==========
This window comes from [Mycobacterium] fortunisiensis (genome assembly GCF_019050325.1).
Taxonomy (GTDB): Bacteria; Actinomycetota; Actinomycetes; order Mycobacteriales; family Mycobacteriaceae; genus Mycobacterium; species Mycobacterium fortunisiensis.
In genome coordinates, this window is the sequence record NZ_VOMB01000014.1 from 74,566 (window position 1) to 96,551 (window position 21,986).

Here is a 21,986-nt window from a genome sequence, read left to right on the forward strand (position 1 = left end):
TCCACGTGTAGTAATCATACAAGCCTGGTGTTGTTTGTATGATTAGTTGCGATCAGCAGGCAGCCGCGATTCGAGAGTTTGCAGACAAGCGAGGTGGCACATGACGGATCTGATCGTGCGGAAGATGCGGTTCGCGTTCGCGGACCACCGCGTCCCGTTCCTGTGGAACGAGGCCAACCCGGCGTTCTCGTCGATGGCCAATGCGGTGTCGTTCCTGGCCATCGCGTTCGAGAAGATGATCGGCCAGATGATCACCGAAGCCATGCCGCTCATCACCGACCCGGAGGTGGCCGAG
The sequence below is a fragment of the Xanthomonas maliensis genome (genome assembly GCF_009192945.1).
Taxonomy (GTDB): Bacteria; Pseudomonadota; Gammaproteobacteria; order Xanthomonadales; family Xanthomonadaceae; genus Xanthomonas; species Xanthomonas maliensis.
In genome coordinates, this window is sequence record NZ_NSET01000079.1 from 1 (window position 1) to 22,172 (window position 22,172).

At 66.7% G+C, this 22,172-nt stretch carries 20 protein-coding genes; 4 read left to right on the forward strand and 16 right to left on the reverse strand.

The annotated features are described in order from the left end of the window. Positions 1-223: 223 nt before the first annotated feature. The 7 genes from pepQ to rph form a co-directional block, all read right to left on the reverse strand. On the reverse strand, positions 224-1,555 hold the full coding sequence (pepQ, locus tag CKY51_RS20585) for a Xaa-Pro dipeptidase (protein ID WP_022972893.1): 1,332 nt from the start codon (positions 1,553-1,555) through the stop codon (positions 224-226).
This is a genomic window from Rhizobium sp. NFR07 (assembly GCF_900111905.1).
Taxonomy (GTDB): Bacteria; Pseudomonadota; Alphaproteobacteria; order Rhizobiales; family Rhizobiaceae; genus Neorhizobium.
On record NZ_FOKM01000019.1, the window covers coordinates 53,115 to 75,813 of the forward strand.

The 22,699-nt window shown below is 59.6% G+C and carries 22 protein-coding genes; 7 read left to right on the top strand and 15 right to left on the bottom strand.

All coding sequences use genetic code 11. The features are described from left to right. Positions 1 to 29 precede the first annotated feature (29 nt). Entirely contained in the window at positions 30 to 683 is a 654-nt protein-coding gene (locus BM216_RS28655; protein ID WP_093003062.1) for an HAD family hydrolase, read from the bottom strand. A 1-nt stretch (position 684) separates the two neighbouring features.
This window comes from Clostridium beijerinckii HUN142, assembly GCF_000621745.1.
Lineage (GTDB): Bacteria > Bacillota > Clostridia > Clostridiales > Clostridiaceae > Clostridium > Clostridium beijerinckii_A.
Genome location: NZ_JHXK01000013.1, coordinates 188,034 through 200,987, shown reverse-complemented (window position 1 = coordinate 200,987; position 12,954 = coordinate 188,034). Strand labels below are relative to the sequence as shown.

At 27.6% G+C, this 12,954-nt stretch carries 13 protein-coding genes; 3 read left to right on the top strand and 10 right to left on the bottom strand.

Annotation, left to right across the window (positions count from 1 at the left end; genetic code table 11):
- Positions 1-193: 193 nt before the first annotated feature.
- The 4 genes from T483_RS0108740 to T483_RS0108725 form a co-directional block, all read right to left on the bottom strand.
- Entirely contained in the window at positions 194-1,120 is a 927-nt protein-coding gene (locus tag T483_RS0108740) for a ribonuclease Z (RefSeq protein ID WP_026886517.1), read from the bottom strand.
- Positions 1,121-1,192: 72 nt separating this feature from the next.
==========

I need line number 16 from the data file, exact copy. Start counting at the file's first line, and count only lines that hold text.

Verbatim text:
This window comes from Clostridium beijerinckii HUN142, assembly GCF_000621745.1.